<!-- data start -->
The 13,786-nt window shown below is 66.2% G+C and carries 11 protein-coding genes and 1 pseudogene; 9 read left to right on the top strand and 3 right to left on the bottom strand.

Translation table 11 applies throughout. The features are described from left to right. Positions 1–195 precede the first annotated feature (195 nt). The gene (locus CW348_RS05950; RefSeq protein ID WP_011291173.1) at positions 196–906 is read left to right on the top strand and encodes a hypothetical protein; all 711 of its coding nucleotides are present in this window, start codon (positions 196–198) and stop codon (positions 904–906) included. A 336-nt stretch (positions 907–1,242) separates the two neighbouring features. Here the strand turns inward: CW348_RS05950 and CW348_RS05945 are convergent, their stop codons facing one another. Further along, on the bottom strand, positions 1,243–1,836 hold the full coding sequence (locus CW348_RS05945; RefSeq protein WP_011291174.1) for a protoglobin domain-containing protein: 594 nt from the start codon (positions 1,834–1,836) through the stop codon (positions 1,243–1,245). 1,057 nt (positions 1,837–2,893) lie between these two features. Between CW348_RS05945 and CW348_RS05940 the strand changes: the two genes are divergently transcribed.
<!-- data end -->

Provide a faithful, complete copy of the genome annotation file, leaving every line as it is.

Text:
The 13,786-nt window shown below is 66.2% G+C and carries 11 protein-coding genes and 1 pseudogene; 9 read left to right on the top strand and 3 right to left on the bottom strand.

Translation table 11 applies throughout. The features are described from left to right. Positions 1–195 precede the first annotated feature (195 nt). The gene (locus CW348_RS05950; RefSeq protein ID WP_011291173.1) at positions 196–906 is read left to right on the top strand and encodes a hypothetical protein; all 711 of its coding nucleotides are present in this window, start codon (positions 196–198) and stop codon (positions 904–906) included. A 336-nt stretch (positions 907–1,242) separates the two neighbouring features. Here the strand turns inward: CW348_RS05950 and CW348_RS05945 are convergent, their stop codons facing one another. Further along, on the bottom strand, positions 1,243–1,836 hold the full coding sequence (locus CW348_RS05945; RefSeq protein WP_011291174.1) for a protoglobin domain-containing protein: 594 nt from the start codon (positions 1,834–1,836) through the stop codon (positions 1,243–1,245). 1,057 nt (positions 1,837–2,893) lie between these two features. Between CW348_RS05945 and CW348_RS05940 the strand changes: the two genes are divergently transcribed.